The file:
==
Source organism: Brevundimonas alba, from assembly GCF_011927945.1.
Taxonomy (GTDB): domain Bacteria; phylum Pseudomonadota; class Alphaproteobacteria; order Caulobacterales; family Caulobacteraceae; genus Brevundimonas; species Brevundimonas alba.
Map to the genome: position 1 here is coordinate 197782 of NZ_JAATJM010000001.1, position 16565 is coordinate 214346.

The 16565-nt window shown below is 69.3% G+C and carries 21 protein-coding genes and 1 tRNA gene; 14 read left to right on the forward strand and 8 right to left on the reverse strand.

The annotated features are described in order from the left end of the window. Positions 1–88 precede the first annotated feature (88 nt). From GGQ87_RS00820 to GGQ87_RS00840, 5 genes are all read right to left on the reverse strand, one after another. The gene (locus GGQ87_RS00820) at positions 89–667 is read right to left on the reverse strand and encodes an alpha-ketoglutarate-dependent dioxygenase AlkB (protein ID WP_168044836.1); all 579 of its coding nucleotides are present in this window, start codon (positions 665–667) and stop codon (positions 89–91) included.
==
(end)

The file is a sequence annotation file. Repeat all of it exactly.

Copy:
Source organism: Brevundimonas alba, from assembly GCF_011927945.1.
Taxonomy (GTDB): domain Bacteria; phylum Pseudomonadota; class Alphaproteobacteria; order Caulobacterales; family Caulobacteraceae; genus Brevundimonas; species Brevundimonas alba.
Map to the genome: position 1 here is coordinate 197782 of NZ_JAATJM010000001.1, position 16565 is coordinate 214346.

The 16565-nt window shown below is 69.3% G+C and carries 21 protein-coding genes and 1 tRNA gene; 14 read left to right on the forward strand and 8 right to left on the reverse strand.

The annotated features are described in order from the left end of the window. Positions 1–88 precede the first annotated feature (88 nt). From GGQ87_RS00820 to GGQ87_RS00840, 5 genes are all read right to left on the reverse strand, one after another. The gene (locus GGQ87_RS00820) at positions 89–667 is read right to left on the reverse strand and encodes an alpha-ketoglutarate-dependent dioxygenase AlkB (protein ID WP_168044836.1); all 579 of its coding nucleotides are present in this window, start codon (positions 665–667) and stop codon (positions 89–91) included.